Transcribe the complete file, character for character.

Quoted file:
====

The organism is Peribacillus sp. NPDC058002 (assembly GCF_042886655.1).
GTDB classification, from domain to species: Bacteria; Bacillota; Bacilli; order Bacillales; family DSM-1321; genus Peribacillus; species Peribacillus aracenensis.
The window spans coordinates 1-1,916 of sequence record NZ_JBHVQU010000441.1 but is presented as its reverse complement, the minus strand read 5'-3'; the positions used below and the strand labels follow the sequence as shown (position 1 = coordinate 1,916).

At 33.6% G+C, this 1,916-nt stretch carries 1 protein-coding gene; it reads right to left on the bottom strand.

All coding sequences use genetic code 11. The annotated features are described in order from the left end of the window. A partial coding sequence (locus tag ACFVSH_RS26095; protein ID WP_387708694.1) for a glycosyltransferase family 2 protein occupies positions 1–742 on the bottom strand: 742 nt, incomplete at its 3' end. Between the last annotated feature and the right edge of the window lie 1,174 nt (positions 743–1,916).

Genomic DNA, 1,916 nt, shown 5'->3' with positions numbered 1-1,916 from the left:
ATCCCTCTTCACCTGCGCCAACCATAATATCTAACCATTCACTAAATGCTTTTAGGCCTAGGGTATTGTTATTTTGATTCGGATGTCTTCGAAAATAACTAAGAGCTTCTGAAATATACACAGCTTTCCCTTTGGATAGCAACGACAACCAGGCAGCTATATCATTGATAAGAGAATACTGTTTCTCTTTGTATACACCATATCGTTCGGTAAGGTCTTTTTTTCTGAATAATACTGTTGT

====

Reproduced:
The organism is Peribacillus sp. NPDC058002 (assembly GCF_042886655.1).
GTDB classification, from domain to species: Bacteria; Bacillota; Bacilli; order Bacillales; family DSM-1321; genus Peribacillus; species Peribacillus aracenensis.
The window spans coordinates 1-1,916 of sequence record NZ_JBHVQU010000441.1 but is presented as its reverse complement, the minus strand read 5'-3'; the positions used below and the strand labels follow the sequence as shown (position 1 = coordinate 1,916).

At 33.6% G+C, this 1,916-nt stretch carries 1 protein-coding gene; it reads right to left on the bottom strand.

All coding sequences use genetic code 11. The annotated features are described in order from the left end of the window. A partial coding sequence (locus tag ACFVSH_RS26095; protein ID WP_387708694.1) for a glycosyltransferase family 2 protein occupies positions 1–742 on the bottom strand: 742 nt, incomplete at its 3' end. Between the last annotated feature and the right edge of the window lie 1,174 nt (positions 743–1,916).

Genomic DNA, 1,916 nt, shown 5'->3' with positions numbered 1-1,916 from the left:
ATCCCTCTTCACCTGCGCCAACCATAATATCTAACCATTCACTAAATGCTTTTAGGCCTAGGGTATTGTTATTTTGATTCGGATGTCTTCGAAAATAACTAAGAGCTTCTGAAATATACACAGCTTTCCCTTTGGATAGCAACGACAACCAGGCAGCTATATCATTGATAAGAGAATACTGTTTCTCTTTGTATACACCATATCGTTCGGTAAGGTCTTTTTTTCTGAATAATACTGTTGT